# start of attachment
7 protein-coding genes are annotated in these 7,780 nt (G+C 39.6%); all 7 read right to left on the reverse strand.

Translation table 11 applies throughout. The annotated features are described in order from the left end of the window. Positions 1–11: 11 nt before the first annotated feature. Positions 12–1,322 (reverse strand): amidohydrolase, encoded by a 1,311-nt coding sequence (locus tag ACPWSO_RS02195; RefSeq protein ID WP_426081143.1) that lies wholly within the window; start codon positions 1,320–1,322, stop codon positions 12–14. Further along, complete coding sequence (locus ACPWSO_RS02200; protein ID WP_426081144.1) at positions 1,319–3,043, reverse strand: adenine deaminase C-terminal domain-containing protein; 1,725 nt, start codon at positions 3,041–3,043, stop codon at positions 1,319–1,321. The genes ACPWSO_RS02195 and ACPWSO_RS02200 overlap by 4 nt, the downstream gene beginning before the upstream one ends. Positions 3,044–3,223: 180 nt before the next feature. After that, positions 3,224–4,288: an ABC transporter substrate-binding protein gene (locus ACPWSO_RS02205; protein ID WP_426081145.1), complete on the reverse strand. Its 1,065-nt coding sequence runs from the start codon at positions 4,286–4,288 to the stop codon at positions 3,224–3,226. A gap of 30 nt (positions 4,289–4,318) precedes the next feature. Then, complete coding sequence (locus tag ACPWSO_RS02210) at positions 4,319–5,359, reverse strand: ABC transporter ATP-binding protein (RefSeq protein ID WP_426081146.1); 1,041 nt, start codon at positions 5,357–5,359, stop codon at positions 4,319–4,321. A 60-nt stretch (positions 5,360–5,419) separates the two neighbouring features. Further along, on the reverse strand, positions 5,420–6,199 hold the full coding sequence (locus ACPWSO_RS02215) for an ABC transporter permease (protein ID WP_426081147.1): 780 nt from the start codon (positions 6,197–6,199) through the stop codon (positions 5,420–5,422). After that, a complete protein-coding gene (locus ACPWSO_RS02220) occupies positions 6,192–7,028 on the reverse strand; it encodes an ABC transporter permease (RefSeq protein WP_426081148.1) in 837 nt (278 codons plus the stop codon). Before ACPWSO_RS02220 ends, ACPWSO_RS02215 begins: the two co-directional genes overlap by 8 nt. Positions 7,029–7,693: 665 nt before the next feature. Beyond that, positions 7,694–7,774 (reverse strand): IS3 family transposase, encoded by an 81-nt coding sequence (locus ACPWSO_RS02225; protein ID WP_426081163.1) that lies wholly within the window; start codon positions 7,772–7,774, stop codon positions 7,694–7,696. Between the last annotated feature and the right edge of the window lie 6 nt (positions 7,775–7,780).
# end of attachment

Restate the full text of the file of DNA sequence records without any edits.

7 protein-coding genes are annotated in these 7,780 nt (G+C 39.6%); all 7 read right to left on the reverse strand.

Translation table 11 applies throughout. The annotated features are described in order from the left end of the window. Positions 1–11: 11 nt before the first annotated feature. Positions 12–1,322 (reverse strand): amidohydrolase, encoded by a 1,311-nt coding sequence (locus tag ACPWSO_RS02195; RefSeq protein ID WP_426081143.1) that lies wholly within the window; start codon positions 1,320–1,322, stop codon positions 12–14. Further along, complete coding sequence (locus ACPWSO_RS02200; protein ID WP_426081144.1) at positions 1,319–3,043, reverse strand: adenine deaminase C-terminal domain-containing protein; 1,725 nt, start codon at positions 3,041–3,043, stop codon at positions 1,319–1,321. The genes ACPWSO_RS02195 and ACPWSO_RS02200 overlap by 4 nt, the downstream gene beginning before the upstream one ends. Positions 3,044–3,223: 180 nt before the next feature. After that, positions 3,224–4,288: an ABC transporter substrate-binding protein gene (locus ACPWSO_RS02205; protein ID WP_426081145.1), complete on the reverse strand. Its 1,065-nt coding sequence runs from the start codon at positions 4,286–4,288 to the stop codon at positions 3,224–3,226. A gap of 30 nt (positions 4,289–4,318) precedes the next feature. Then, complete coding sequence (locus tag ACPWSO_RS02210) at positions 4,319–5,359, reverse strand: ABC transporter ATP-binding protein (RefSeq protein ID WP_426081146.1); 1,041 nt, start codon at positions 5,357–5,359, stop codon at positions 4,319–4,321. A 60-nt stretch (positions 5,360–5,419) separates the two neighbouring features. Further along, on the reverse strand, positions 5,420–6,199 hold the full coding sequence (locus ACPWSO_RS02215) for an ABC transporter permease (protein ID WP_426081147.1): 780 nt from the start codon (positions 6,197–6,199) through the stop codon (positions 5,420–5,422). After that, a complete protein-coding gene (locus ACPWSO_RS02220) occupies positions 6,192–7,028 on the reverse strand; it encodes an ABC transporter permease (RefSeq protein WP_426081148.1) in 837 nt (278 codons plus the stop codon). Before ACPWSO_RS02220 ends, ACPWSO_RS02215 begins: the two co-directional genes overlap by 8 nt. Positions 7,029–7,693: 665 nt before the next feature. Beyond that, positions 7,694–7,774 (reverse strand): IS3 family transposase, encoded by an 81-nt coding sequence (locus ACPWSO_RS02225; protein ID WP_426081163.1) that lies wholly within the window; start codon positions 7,772–7,774, stop codon positions 7,694–7,696. Between the last annotated feature and the right edge of the window lie 6 nt (positions 7,775–7,780).